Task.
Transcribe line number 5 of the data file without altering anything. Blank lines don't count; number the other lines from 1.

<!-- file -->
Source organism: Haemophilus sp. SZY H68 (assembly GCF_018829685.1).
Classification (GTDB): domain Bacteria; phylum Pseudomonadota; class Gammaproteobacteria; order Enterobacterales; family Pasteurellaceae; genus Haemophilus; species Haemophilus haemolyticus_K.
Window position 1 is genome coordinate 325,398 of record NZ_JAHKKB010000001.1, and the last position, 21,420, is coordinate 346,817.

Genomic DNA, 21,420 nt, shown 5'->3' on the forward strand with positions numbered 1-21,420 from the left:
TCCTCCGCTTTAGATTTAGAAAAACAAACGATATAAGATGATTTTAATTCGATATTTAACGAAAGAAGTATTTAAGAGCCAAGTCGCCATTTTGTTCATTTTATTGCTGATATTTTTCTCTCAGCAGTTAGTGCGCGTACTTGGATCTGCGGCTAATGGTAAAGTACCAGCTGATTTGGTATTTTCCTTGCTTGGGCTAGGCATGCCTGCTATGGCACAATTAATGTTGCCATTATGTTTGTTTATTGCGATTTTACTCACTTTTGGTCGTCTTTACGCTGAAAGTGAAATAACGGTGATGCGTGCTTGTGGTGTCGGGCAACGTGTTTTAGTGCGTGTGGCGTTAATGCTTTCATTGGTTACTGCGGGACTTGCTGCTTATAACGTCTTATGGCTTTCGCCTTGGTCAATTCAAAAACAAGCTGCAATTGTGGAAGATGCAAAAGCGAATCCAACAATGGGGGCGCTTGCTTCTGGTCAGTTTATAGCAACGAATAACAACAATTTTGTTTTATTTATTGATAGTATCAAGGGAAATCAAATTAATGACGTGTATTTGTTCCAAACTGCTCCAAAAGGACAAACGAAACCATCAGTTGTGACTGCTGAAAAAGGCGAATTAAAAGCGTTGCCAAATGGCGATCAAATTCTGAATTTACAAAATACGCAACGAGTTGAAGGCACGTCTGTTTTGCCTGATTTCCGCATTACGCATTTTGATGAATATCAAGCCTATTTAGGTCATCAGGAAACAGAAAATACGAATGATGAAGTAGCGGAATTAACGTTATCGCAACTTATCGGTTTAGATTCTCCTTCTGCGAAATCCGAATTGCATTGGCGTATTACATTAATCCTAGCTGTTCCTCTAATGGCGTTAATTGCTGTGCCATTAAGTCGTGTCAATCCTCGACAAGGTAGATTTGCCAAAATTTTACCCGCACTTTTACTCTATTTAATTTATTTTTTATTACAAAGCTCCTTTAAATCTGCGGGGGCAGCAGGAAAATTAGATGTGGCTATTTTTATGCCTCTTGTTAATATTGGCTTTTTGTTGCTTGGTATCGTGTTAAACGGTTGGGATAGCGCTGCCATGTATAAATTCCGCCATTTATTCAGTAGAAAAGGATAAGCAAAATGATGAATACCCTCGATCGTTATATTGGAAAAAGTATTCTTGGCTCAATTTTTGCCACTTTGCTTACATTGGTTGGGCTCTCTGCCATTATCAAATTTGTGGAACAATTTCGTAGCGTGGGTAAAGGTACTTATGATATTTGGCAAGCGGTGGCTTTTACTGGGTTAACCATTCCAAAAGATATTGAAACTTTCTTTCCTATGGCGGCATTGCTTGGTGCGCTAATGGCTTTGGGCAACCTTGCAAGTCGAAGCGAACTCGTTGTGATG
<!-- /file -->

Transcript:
TCCTCCGCTTTAGATTTAGAAAAACAAACGATATAAGATGATTTTAATTCGATATTTAACGAAAGAAGTATTTAAGAGCCAAGTCGCCATTTTGTTCATTTTATTGCTGATATTTTTCTCTCAGCAGTTAGTGCGCGTACTTGGATCTGCGGCTAATGGTAAAGTACCAGCTGATTTGGTATTTTCCTTGCTTGGGCTAGGCATGCCTGCTATGGCACAATTAATGTTGCCATTATGTTTGTTTATTGCGATTTTACTCACTTTTGGTCGTCTTTACGCTGAAAGTGAAATAACGGTGATGCGTGCTTGTGGTGTCGGGCAACGTGTTTTAGTGCGTGTGGCGTTAATGCTTTCATTGGTTACTGCGGGACTTGCTGCTTATAACGTCTTATGGCTTTCGCCTTGGTCAATTCAAAAACAAGCTGCAATTGTGGAAGATGCAAAAGCGAATCCAACAATGGGGGCGCTTGCTTCTGGTCAGTTTATAGCAACGAATAACAACAATTTTGTTTTATTTATTGATAGTATCAAGGGAAATCAAATTAATGACGTGTATTTGTTCCAAACTGCTCCAAAAGGACAAACGAAACCATCAGTTGTGACTGCTGAAAAAGGCGAATTAAAAGCGTTGCCAAATGGCGATCAAATTCTGAATTTACAAAATACGCAACGAGTTGAAGGCACGTCTGTTTTGCCTGATTTCCGCATTACGCATTTTGATGAATATCAAGCCTATTTAGGTCATCAGGAAACAGAAAATACGAATGATGAAGTAGCGGAATTAACGTTATCGCAACTTATCGGTTTAGATTCTCCTTCTGCGAAATCCGAATTGCATTGGCGTATTACATTAATCCTAGCTGTTCCTCTAATGGCGTTAATTGCTGTGCCATTAAGTCGTGTCAATCCTCGACAAGGTAGATTTGCCAAAATTTTACCCGCACTTTTACTCTATTTAATTTATTTTTTATTACAAAGCTCCTTTAAATCTGCGGGGGCAGCAGGAAAATTAGATGTGGCTATTTTTATGCCTCTTGTTAATATTGGCTTTTTGTTGCTTGGTATCGTGTTAAACGGTTGGGATAGCGCTGCCATGTATAAATTCCGCCATTTATTCAGTAGAAAAGGATAAGCAAAATGATGAATACCCTCGATCGTTATATTGGAAAAAGTATTCTTGGCTCAATTTTTGCCACTTTGCTTACATTGGTTGGGCTCTCTGCCATTATCAAATTTGTGGAACAATTTCGTAGCGTGGGTAAAGGTACTTATGATATTTGGCAAGCGGTGGCTTTTACTGGGTTAACCATTCCAAAAGATATTGAAACTTTCTTTCCTATGGCGGCATTGCTTGGTGCGCTAATGGCTTTGGGCAACCTTGCAAGTCGAAGCGAACTCGTTGTGATG